Publication Date


Advisor(s) - Committee Chair

Larry Elliott, James Skean, Frank Toman

Degree Program

Department of Biology

Degree Type

Master of Science


An X-ray diffraction powder photograph shows a series of lines for each of which a measurement can be made and transformed into the interplanar d value (15). Lines were obtained by the analysis of precipitates from BP plates, but no lines could be obtained from the precipitate collected from SeEy plates even when the sample was exposed to the X-rays for a 20-hr period. The lines from the tellurite sample provided d values that corresponded to neither any known tellurium compound nor to elemental tellurium. These results do not agree with those of many investigators (1, 6, 11, 19, 22) who were able to identify the reduced products produced by microorganisms grown in the presence of tellurite and selenite as being metallic tellurium and selenium.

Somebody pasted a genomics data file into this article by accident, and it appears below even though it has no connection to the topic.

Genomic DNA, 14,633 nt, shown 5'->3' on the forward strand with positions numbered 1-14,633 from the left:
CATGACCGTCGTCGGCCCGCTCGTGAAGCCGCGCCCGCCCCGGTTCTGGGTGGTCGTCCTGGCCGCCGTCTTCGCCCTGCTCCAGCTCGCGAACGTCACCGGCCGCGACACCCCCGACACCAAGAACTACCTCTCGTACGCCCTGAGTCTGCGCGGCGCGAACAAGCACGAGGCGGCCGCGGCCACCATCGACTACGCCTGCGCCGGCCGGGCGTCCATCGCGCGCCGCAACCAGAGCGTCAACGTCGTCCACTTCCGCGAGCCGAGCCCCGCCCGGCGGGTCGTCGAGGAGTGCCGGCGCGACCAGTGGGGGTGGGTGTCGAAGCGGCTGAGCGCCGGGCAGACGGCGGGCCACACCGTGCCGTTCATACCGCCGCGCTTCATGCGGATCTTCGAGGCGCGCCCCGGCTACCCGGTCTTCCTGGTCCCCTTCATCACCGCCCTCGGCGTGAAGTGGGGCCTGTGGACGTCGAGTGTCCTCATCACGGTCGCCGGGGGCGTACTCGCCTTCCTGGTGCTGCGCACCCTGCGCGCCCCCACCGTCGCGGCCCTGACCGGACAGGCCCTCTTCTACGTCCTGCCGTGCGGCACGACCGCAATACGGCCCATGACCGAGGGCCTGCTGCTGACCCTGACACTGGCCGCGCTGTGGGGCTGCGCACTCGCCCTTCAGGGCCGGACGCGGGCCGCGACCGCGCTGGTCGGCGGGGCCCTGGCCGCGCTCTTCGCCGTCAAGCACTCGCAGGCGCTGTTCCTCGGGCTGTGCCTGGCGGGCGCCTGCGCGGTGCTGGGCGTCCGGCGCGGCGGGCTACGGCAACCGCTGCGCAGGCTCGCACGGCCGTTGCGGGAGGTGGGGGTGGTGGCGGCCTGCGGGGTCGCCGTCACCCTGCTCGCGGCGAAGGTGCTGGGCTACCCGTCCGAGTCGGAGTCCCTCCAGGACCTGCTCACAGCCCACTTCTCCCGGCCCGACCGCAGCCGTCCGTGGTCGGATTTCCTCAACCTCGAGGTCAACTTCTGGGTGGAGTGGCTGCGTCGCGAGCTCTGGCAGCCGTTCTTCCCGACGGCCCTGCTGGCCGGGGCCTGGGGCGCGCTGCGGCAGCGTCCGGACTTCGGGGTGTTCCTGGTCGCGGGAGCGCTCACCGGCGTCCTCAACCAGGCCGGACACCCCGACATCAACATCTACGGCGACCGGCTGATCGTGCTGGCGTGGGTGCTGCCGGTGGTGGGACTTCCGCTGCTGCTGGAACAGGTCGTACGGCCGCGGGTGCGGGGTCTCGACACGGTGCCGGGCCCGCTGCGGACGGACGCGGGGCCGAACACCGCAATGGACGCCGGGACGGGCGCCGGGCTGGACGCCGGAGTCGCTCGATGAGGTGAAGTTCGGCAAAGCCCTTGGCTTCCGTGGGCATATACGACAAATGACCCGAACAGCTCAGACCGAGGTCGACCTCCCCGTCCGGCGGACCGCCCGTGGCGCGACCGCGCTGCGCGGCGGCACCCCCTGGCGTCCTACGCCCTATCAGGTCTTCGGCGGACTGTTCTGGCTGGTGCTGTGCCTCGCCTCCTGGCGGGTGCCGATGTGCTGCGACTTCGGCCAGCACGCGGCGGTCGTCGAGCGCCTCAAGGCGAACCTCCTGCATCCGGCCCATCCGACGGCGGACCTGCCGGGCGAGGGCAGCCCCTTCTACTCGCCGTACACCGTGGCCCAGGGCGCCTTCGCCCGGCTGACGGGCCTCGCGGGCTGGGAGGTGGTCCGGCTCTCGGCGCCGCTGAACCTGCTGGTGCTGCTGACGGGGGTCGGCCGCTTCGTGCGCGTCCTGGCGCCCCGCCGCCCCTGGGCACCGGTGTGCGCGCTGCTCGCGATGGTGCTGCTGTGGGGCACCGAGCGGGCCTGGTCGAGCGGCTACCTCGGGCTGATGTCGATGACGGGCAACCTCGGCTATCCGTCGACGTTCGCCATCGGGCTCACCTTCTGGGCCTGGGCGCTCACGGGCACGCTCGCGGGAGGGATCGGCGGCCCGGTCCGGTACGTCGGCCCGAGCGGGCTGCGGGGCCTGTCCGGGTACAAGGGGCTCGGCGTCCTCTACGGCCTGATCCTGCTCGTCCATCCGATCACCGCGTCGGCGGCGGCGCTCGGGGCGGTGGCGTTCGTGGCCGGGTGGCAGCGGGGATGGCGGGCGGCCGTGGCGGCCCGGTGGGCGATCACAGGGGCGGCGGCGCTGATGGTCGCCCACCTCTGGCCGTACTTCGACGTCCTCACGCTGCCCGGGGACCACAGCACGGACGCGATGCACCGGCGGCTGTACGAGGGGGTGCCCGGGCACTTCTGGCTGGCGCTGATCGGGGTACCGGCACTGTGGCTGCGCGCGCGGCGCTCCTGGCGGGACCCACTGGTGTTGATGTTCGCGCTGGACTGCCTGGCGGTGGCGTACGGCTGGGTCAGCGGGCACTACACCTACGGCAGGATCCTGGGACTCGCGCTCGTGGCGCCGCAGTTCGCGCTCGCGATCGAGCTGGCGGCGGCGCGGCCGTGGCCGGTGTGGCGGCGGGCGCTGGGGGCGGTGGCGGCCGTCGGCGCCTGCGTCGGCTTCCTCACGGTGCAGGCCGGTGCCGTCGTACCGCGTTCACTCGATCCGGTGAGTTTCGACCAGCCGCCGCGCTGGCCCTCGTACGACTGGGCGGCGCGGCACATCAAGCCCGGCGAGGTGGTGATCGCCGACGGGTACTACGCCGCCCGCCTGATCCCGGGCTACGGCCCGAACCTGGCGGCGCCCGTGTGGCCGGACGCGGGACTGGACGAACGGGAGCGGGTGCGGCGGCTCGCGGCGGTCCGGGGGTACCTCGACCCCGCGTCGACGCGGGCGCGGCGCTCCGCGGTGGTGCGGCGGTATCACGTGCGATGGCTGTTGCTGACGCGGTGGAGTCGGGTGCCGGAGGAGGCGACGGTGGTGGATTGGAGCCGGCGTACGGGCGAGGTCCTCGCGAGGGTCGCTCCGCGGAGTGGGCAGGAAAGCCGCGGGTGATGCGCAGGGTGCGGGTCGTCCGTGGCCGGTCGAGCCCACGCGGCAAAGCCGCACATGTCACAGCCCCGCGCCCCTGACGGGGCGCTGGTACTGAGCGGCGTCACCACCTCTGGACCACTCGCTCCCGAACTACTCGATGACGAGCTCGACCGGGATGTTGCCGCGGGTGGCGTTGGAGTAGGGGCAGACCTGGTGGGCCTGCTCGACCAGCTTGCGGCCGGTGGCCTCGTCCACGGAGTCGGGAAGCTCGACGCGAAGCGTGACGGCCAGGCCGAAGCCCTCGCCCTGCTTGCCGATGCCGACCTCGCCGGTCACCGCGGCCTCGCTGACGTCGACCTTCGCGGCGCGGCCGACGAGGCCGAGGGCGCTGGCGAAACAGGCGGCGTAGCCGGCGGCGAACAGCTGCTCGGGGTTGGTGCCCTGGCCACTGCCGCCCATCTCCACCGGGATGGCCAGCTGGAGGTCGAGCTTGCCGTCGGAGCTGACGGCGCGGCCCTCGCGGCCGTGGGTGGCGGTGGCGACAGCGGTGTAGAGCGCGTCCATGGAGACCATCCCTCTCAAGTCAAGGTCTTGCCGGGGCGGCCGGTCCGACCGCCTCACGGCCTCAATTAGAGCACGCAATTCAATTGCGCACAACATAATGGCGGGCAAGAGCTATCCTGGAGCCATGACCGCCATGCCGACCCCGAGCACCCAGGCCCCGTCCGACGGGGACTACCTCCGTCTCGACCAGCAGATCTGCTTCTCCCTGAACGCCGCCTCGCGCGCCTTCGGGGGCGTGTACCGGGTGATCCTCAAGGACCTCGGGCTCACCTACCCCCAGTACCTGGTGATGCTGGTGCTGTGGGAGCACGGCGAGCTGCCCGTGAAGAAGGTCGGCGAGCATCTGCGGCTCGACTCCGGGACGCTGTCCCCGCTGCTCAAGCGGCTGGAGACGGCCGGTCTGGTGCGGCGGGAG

X-ray emission analysis was performed to determine if any selenium or tellurium products had actually been taken up by the bacterial cells. Peaks were obtained for selenium as shown in Figure 2. This demonstrated that seleniun is present in the precipitate obtained from disrupted cells of S. aureus is. 523 grown on SeEy medium. X-ray emission analysis of tellurite product could not conclusively prove that tellurium was in the precipitate since the tellurium peaks were so small that they could not be separated from the background scattering. X-ray emission-semiquantitative analysis was performed on the tellurite product. At TeKα the number of counts per second was 566; at TeKα +0.5 degrees, 548; and at TeKα -0.5 degrees, 552. This indicates a trace amount of tellurium. Although these results did not identify the selenite and tellurite precipitates as t: whether they were organic or inorganic forms, they did establish that the red precipitate was composed of some form(s) of selenium, and the black precipitate was composed of some form(s) of tellurium.


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